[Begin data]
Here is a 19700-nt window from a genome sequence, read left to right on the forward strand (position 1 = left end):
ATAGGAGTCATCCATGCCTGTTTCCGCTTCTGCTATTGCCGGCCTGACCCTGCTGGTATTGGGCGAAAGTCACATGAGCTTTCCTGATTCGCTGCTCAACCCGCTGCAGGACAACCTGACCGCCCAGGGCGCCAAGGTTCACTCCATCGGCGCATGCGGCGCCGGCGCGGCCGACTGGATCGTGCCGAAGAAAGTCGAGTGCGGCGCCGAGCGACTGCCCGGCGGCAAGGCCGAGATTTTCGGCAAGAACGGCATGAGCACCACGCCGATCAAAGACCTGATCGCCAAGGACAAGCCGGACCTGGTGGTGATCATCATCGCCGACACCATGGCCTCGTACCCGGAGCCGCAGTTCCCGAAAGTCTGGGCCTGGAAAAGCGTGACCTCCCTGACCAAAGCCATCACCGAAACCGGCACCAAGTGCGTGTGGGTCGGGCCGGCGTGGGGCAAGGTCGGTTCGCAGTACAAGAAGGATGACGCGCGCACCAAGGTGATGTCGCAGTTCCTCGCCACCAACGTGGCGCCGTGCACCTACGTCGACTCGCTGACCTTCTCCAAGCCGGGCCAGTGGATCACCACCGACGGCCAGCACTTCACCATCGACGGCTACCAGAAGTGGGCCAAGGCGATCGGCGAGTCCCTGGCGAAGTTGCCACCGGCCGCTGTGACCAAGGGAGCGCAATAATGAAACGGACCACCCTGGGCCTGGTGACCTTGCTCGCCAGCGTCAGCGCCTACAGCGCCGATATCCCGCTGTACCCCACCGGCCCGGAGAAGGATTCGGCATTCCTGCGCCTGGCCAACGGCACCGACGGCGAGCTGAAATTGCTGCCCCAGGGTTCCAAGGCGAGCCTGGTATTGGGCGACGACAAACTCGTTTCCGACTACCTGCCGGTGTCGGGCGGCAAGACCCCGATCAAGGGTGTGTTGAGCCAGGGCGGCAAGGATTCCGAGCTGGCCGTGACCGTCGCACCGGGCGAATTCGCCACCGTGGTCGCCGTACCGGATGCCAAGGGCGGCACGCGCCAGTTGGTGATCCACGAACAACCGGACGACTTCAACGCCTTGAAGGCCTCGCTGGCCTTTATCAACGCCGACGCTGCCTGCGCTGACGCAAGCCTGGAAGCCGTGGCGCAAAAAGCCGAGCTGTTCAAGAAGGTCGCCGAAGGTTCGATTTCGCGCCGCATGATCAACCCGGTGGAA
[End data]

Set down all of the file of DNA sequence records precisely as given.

Here is a 19700-nt window from a genome sequence, read left to right on the forward strand (position 1 = left end):
ATAGGAGTCATCCATGCCTGTTTCCGCTTCTGCTATTGCCGGCCTGACCCTGCTGGTATTGGGCGAAAGTCACATGAGCTTTCCTGATTCGCTGCTCAACCCGCTGCAGGACAACCTGACCGCCCAGGGCGCCAAGGTTCACTCCATCGGCGCATGCGGCGCCGGCGCGGCCGACTGGATCGTGCCGAAGAAAGTCGAGTGCGGCGCCGAGCGACTGCCCGGCGGCAAGGCCGAGATTTTCGGCAAGAACGGCATGAGCACCACGCCGATCAAAGACCTGATCGCCAAGGACAAGCCGGACCTGGTGGTGATCATCATCGCCGACACCATGGCCTCGTACCCGGAGCCGCAGTTCCCGAAAGTCTGGGCCTGGAAAAGCGTGACCTCCCTGACCAAAGCCATCACCGAAACCGGCACCAAGTGCGTGTGGGTCGGGCCGGCGTGGGGCAAGGTCGGTTCGCAGTACAAGAAGGATGACGCGCGCACCAAGGTGATGTCGCAGTTCCTCGCCACCAACGTGGCGCCGTGCACCTACGTCGACTCGCTGACCTTCTCCAAGCCGGGCCAGTGGATCACCACCGACGGCCAGCACTTCACCATCGACGGCTACCAGAAGTGGGCCAAGGCGATCGGCGAGTCCCTGGCGAAGTTGCCACCGGCCGCTGTGACCAAGGGAGCGCAATAATGAAACGGACCACCCTGGGCCTGGTGACCTTGCTCGCCAGCGTCAGCGCCTACAGCGCCGATATCCCGCTGTACCCCACCGGCCCGGAGAAGGATTCGGCATTCCTGCGCCTGGCCAACGGCACCGACGGCGAGCTGAAATTGCTGCCCCAGGGTTCCAAGGCGAGCCTGGTATTGGGCGACGACAAACTCGTTTCCGACTACCTGCCGGTGTCGGGCGGCAAGACCCCGATCAAGGGTGTGTTGAGCCAGGGCGGCAAGGATTCCGAGCTGGCCGTGACCGTCGCACCGGGCGAATTCGCCACCGTGGTCGCCGTACCGGATGCCAAGGGCGGCACGCGCCAGTTGGTGATCCACGAACAACCGGACGACTTCAACGCCTTGAAGGCCTCGCTGGCCTTTATCAACGCCGACGCTGCCTGCGCTGACGCAAGCCTGGAAGCCGTGGCGCAAAAAGCCGAGCTGTTCAAGAAGGTCGCCGAAGGTTCGATTTCGCGCCGCATGATCAACCCGGTGGAA